"The lucrative business of lobbying is set to become more transparent in Brussels after a European court ruled that privacy laws could not be used to keep lobbyists’ names secret. The European Court of First Instance ruled today that the European Commission was wrong to refuse to identify the attendees of a crucial meeting about competition in the beer industry. The Commission claimed that identifying the attendees would have been a breach of their privacy. But this morning the court said that the Commission could only refuse in limited circumstances in which the information at stake was “personal data that are capable of actually and specifically undermining the protection of privacy and the integrity of the individual”. The court added that just because a lobbyist attends a meeting with the Commission as a representative of a collective group, it does not give them an automatic right to privacy. Such a meeting — thousands of which take place with various European institutions every year — does not fall “within the sphere of [the lobbyist’s] private life” and therefore revealing attendees names “cannot constitute an interference with his private life”. The case centred on a 1996 meeting between representatives of the beer industry and European officials. Shortly after the meeting, the Commission abandoned an investigation into whether a UK law limiting the sale of certain beers was illegal. Andrew Ronnan, founder of the Bavarian Lager Company, an importer that claims to have lost out because of these rules, has been fighting to find out who attended the meeting ever since. The Commission supplied Mr Ronnan with the minutes but erased the names of five individuals. Mr Ronnan, who said he was “delighted” with today’s decision, believes the Commission will now have to identify the five people. He told Times Online that if, as he suspects, these individuals were representatives of businesses that profited from the investigation being dropped, he would be asking his lawyers to explore a compensation claim."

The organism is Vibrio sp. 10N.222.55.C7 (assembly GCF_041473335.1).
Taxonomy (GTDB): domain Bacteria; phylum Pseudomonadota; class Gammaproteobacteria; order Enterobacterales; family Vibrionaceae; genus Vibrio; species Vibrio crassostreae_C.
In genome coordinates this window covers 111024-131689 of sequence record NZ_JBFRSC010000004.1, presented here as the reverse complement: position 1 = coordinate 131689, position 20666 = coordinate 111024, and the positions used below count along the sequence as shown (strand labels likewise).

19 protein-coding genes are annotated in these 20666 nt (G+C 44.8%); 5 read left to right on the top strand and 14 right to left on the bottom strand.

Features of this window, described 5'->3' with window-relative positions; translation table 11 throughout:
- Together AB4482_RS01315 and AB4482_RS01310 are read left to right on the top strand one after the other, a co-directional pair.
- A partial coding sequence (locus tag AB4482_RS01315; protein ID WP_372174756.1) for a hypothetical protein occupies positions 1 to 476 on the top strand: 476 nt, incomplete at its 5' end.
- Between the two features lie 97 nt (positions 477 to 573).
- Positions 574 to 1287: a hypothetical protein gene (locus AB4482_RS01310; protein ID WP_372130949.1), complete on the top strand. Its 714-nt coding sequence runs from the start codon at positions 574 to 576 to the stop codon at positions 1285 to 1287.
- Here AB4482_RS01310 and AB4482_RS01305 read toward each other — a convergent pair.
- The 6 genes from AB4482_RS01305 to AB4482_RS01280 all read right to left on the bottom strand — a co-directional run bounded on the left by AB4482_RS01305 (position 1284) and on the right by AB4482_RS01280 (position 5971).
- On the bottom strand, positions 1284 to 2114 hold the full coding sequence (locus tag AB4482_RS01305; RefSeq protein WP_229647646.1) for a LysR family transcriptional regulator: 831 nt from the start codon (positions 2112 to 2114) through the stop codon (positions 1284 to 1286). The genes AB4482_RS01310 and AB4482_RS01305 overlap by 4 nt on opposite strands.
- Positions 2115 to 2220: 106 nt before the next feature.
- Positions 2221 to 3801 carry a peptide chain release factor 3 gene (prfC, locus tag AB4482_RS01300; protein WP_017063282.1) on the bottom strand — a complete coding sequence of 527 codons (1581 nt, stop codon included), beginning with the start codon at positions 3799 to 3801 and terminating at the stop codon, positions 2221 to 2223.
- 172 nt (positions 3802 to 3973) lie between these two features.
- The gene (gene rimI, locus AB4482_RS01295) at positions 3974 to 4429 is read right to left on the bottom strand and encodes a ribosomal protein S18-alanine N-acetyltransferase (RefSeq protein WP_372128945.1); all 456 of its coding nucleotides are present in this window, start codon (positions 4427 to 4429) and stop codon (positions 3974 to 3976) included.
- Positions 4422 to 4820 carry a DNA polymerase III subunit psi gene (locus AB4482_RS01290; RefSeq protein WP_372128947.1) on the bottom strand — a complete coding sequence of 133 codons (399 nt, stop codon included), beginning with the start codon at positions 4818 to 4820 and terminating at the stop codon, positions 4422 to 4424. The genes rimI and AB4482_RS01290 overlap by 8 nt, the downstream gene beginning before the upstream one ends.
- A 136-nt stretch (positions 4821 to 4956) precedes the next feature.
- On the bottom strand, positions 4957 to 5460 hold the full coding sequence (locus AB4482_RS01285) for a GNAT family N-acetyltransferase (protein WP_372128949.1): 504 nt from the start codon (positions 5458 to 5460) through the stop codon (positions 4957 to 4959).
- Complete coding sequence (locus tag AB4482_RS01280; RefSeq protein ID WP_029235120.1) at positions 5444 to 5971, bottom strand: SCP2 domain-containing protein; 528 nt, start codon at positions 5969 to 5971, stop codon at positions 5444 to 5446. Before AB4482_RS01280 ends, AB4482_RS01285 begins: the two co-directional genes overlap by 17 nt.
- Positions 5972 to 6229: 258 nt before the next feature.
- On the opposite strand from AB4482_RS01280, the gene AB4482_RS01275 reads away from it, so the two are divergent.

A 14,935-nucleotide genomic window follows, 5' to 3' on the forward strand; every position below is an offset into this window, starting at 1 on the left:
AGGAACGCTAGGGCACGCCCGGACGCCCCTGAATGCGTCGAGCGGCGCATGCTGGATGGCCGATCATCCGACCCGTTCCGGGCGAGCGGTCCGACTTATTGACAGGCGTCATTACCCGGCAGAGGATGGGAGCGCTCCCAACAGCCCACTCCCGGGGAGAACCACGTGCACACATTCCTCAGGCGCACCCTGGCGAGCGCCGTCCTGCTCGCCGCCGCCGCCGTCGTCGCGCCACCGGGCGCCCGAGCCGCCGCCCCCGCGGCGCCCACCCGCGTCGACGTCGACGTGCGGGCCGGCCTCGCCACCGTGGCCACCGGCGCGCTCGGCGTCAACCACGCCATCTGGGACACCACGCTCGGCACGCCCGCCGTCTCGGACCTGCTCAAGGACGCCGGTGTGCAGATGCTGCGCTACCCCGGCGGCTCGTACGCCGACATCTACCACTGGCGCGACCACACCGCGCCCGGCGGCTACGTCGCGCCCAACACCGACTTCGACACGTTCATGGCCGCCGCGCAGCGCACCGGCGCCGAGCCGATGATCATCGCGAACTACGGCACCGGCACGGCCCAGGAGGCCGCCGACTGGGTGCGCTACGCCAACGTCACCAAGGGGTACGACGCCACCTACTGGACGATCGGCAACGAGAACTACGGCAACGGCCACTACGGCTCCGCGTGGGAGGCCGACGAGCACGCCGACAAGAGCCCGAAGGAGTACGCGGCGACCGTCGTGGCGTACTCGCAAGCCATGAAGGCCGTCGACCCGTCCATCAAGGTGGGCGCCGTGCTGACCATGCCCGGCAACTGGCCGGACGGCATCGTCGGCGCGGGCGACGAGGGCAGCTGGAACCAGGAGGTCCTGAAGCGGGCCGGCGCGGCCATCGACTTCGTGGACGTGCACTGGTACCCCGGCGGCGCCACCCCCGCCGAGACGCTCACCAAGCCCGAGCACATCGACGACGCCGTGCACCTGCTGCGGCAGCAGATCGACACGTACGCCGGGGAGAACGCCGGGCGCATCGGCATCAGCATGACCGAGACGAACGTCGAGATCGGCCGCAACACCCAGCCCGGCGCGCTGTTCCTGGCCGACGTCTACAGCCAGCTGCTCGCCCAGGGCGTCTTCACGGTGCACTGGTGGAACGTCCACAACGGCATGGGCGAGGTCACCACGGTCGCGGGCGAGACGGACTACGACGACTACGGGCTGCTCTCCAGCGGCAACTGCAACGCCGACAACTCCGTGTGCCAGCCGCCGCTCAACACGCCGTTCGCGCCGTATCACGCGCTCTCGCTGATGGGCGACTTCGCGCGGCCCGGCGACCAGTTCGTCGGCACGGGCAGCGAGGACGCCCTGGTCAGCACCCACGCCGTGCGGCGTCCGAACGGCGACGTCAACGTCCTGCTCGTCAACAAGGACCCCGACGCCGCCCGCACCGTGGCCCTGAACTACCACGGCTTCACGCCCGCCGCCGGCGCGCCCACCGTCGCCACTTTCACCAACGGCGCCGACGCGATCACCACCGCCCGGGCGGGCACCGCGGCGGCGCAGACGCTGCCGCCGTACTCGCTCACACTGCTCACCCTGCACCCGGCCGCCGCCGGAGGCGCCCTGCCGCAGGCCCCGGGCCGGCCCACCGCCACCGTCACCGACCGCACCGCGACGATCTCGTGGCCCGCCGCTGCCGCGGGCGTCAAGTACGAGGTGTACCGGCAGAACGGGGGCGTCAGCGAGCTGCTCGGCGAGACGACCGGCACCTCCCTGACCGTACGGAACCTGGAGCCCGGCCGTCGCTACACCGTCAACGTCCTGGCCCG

What is noteworthy is the concept of "personal data", which the CFI discussed in some detail in the context of Regulation (EC) No 45/2001 (on the protection of individuals with regard to the processing of personal data by the Community institutions and bodies and on the free movement of such data (OJ 2001 L 8, p. 1), was adopted on the basis of Article 286 EC):

Paras, 117 - 120:

"117 Moreover, exceptions to the principle of access to documents must be interpreted restrictively. The exception under Article 4(1)(b) of Regulation No 1049/2001 concerns only personal data that are capable of actually and specifically undermining the protection of privacy and the integrity of the individual.

118 It should also be emphasised that the fact that the concept of ‘private life’ is a broad one, in accordance with the case-law of the European Court of Human Rights, and that the right to the protection of personal data may constitute one of the aspects of the right to respect for private life (see, to that effect, the Opinion of Advocate General Leger in Parliament v Council and Commission, point 209), does not mean that all personal data necessarily fall within the concept of ‘private life’.

119 A fortiori, not all personal data are by their nature capable of undermining the private life of the person concerned. In recital 33 of Directive 95/46, reference is made to data which are capable by their nature of infringing fundamental freedoms or privacy and which should not be processed unless the data subject gives his explicit consent, which implies that not all data are of that nature. Such sensitive data may be included in those referred to by Article 10 of Regulation No 45/2001, concerning processing relating to particular categories of data, such as those revealing racial or ethnic origin, religious or philosophical beliefs, or data concerning health or sex life.

120 It follows from the whole of the above that, in order to be able to determine whether the exception under Article 4(1)(b) of Regulation No 1049/2001 applies, it is necessary to examine whether public access to the names of the participants at the meeting of 11 October 1996 is capable of actually and specifically undermining the protection of the privacy and the integrity of the persons concerned."

The decision should be welcomed not only for its certainty, but revisits the application of the scope of Art. 8 of the ECtHR.